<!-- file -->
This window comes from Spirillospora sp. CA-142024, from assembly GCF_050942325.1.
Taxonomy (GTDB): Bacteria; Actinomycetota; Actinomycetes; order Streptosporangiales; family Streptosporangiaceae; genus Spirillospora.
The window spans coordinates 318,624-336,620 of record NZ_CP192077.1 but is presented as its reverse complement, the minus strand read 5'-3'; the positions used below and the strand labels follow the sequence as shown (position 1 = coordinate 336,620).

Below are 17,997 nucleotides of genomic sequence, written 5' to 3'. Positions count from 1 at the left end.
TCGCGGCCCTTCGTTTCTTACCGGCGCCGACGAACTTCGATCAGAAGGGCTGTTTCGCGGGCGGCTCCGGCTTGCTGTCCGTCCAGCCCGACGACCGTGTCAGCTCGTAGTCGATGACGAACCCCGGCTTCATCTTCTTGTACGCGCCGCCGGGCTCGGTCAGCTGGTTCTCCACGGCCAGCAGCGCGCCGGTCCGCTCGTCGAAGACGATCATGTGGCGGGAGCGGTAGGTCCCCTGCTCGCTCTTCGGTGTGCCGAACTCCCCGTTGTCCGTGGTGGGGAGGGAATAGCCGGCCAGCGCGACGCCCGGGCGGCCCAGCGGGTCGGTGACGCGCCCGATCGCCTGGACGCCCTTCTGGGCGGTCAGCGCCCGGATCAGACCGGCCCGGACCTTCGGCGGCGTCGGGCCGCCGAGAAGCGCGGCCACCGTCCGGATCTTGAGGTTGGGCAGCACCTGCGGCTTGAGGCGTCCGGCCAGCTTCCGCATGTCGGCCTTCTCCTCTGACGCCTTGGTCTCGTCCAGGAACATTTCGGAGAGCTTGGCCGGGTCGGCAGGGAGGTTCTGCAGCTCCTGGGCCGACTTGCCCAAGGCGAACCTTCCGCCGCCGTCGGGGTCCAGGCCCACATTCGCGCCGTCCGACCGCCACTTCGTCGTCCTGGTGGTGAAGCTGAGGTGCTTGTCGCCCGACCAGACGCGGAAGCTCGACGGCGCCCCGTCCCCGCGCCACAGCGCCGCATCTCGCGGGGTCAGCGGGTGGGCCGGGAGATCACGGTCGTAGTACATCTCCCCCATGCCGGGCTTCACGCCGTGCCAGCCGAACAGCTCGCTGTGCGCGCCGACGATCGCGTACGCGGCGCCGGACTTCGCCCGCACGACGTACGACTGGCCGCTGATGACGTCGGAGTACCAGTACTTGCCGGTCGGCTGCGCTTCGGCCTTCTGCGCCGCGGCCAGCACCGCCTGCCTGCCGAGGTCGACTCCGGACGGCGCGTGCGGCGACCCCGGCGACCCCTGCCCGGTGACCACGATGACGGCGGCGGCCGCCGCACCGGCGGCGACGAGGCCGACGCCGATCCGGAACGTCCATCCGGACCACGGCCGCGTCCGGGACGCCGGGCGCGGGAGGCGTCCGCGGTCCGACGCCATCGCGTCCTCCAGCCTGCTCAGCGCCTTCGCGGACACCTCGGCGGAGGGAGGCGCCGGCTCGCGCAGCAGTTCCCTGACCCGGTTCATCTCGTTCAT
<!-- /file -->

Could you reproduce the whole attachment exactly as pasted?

This window comes from Spirillospora sp. CA-142024, from assembly GCF_050942325.1.
Taxonomy (GTDB): Bacteria; Actinomycetota; Actinomycetes; order Streptosporangiales; family Streptosporangiaceae; genus Spirillospora.
The window spans coordinates 318,624-336,620 of record NZ_CP192077.1 but is presented as its reverse complement, the minus strand read 5'-3'; the positions used below and the strand labels follow the sequence as shown (position 1 = coordinate 336,620).

Below are 17,997 nucleotides of genomic sequence, written 5' to 3'. Positions count from 1 at the left end.
TCGCGGCCCTTCGTTTCTTACCGGCGCCGACGAACTTCGATCAGAAGGGCTGTTTCGCGGGCGGCTCCGGCTTGCTGTCCGTCCAGCCCGACGACCGTGTCAGCTCGTAGTCGATGACGAACCCCGGCTTCATCTTCTTGTACGCGCCGCCGGGCTCGGTCAGCTGGTTCTCCACGGCCAGCAGCGCGCCGGTCCGCTCGTCGAAGACGATCATGTGGCGGGAGCGGTAGGTCCCCTGCTCGCTCTTCGGTGTGCCGAACTCCCCGTTGTCCGTGGTGGGGAGGGAATAGCCGGCCAGCGCGACGCCCGGGCGGCCCAGCGGGTCGGTGACGCGCCCGATCGCCTGGACGCCCTTCTGGGCGGTCAGCGCCCGGATCAGACCGGCCCGGACCTTCGGCGGCGTCGGGCCGCCGAGAAGCGCGGCCACCGTCCGGATCTTGAGGTTGGGCAGCACCTGCGGCTTGAGGCGTCCGGCCAGCTTCCGCATGTCGGCCTTCTCCTCTGACGCCTTGGTCTCGTCCAGGAACATTTCGGAGAGCTTGGCCGGGTCGGCAGGGAGGTTCTGCAGCTCCTGGGCCGACTTGCCCAAGGCGAACCTTCCGCCGCCGTCGGGGTCCAGGCCCACATTCGCGCCGTCCGACCGCCACTTCGTCGTCCTGGTGGTGAAGCTGAGGTGCTTGTCGCCCGACCAGACGCGGAAGCTCGACGGCGCCCCGTCCCCGCGCCACAGCGCCGCATCTCGCGGGGTCAGCGGGTGGGCCGGGAGATCACGGTCGTAGTACATCTCCCCCATGCCGGGCTTCACGCCGTGCCAGCCGAACAGCTCGCTGTGCGCGCCGACGATCGCGTACGCGGCGCCGGACTTCGCCCGCACGACGTACGACTGGCCGCTGATGACGTCGGAGTACCAGTACTTGCCGGTCGGCTGCGCTTCGGCCTTCTGCGCCGCGGCCAGCACCGCCTGCCTGCCGAGGTCGACTCCGGACGGCGCGTGCGGCGACCCCGGCGACCCCTGCCCGGTGACCACGATGACGGCGGCGGCCGCCGCACCGGCGGCGACGAGGCCGACGCCGATCCGGAACGTCCATCCGGACCACGGCCGCGTCCGGGACGCCGGGCGCGGGAGGCGTCCGCGGTCCGACGCCATCGCGTCCTCCAGCCTGCTCAGCGCCTTCGCGGACACCTCGGCGGAGGGAGGCGCCGGCTCGCGCAGCAGTTCCCTGACCCGGTTCATCTCGTTCAT